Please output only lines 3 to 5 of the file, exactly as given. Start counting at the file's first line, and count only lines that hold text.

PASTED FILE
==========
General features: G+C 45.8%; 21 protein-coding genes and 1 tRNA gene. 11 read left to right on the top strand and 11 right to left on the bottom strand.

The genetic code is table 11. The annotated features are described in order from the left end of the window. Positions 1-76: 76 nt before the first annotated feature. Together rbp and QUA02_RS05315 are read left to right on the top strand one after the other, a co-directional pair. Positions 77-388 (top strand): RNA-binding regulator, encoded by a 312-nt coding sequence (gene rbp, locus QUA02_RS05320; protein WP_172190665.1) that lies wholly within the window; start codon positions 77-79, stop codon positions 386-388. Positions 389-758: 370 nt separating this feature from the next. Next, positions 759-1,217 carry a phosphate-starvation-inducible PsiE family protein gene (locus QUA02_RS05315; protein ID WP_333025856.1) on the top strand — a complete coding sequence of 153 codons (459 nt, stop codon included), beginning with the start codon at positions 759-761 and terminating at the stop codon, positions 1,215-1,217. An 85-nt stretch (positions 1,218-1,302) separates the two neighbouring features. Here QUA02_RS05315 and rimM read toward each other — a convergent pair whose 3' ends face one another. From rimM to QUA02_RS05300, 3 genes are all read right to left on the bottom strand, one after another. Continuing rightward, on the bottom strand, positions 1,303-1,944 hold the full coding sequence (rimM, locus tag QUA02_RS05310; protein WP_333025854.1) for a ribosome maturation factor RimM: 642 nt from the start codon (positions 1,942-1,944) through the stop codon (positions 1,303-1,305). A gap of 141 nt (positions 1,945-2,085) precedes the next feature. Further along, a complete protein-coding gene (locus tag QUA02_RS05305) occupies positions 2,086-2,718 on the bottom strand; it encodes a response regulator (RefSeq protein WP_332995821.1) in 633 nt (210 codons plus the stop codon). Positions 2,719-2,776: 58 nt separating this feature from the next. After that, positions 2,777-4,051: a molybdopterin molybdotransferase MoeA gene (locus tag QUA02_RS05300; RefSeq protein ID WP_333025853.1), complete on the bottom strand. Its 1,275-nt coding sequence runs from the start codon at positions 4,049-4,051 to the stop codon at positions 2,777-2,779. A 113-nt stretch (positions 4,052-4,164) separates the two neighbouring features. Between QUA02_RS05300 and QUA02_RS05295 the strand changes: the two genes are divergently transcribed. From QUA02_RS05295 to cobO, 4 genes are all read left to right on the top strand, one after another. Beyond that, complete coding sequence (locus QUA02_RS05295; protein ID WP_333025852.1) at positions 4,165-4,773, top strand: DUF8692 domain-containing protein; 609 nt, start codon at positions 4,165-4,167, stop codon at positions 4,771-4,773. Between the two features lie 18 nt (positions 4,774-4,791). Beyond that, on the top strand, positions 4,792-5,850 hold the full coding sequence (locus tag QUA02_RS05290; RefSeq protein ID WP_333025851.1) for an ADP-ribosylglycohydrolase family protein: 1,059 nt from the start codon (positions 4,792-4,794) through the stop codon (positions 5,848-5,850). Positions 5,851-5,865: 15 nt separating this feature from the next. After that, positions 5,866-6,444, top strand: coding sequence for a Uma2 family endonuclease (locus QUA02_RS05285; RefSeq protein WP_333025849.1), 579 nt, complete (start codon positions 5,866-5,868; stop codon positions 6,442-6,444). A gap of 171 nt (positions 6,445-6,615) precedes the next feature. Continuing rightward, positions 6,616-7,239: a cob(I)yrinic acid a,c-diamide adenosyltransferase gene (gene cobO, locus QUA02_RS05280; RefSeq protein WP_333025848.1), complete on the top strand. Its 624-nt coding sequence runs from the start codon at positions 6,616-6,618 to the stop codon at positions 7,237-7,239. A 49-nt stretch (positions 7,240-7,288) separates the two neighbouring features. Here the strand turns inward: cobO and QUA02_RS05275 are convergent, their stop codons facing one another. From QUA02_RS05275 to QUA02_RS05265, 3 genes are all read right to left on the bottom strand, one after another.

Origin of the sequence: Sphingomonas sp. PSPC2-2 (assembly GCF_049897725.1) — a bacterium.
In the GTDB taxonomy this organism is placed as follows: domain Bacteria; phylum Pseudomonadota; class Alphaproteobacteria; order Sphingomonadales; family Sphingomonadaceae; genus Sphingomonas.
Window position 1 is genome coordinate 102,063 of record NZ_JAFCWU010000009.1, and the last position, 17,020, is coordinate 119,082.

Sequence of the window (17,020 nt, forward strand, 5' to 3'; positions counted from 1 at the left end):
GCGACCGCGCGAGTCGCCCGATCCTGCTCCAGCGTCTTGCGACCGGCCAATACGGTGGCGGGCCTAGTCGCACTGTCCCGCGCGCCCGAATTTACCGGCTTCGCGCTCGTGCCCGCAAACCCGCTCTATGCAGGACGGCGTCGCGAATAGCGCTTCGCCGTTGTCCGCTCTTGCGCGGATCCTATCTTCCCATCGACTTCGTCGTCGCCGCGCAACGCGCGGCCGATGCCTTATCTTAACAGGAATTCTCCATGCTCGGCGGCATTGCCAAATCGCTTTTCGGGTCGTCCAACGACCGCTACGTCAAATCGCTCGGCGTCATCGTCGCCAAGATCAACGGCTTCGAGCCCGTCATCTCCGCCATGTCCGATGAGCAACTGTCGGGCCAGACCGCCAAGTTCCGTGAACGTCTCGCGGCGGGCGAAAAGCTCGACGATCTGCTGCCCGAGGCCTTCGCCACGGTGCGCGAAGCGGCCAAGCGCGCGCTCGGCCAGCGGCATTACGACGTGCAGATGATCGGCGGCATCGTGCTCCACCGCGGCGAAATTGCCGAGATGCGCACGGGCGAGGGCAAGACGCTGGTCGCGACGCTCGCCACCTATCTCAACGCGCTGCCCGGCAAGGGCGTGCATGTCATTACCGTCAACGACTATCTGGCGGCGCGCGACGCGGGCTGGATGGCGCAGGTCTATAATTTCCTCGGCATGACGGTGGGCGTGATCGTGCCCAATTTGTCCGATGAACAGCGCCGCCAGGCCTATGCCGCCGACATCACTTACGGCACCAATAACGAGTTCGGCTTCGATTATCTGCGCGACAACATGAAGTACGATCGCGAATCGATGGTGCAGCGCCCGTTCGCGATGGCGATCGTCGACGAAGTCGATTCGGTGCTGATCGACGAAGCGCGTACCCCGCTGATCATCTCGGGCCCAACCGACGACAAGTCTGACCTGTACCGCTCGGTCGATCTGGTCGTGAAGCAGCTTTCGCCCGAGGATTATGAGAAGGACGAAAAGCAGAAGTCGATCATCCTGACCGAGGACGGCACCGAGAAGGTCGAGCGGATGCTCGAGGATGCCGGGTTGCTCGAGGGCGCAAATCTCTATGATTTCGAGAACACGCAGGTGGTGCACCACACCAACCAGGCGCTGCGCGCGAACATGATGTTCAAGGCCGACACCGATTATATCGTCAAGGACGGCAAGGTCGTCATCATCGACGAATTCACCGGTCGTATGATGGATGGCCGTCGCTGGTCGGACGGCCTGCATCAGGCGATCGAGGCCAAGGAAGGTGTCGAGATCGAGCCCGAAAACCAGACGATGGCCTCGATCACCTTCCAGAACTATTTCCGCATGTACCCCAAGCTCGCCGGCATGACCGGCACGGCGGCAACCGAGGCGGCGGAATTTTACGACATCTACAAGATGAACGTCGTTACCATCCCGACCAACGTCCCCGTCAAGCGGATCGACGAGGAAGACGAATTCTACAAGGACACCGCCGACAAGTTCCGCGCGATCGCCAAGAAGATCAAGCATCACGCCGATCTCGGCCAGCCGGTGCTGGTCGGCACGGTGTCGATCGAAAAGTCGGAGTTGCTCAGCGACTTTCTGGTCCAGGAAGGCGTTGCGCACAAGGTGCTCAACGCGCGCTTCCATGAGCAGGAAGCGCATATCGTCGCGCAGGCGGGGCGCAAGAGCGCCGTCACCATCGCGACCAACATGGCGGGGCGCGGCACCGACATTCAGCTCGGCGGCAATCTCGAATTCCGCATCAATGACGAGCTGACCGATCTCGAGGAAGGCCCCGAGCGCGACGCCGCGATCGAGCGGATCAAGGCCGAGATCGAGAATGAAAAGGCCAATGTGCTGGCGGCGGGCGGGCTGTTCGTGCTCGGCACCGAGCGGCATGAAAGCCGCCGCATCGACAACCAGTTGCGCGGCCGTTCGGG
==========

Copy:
Origin of the sequence: Sphingomonas sp. PSPC2-2 (assembly GCF_049897725.1) — a bacterium.
In the GTDB taxonomy this organism is placed as follows: domain Bacteria; phylum Pseudomonadota; class Alphaproteobacteria; order Sphingomonadales; family Sphingomonadaceae; genus Sphingomonas.
Window position 1 is genome coordinate 102,063 of record NZ_JAFCWU010000009.1, and the last position, 17,020, is coordinate 119,082.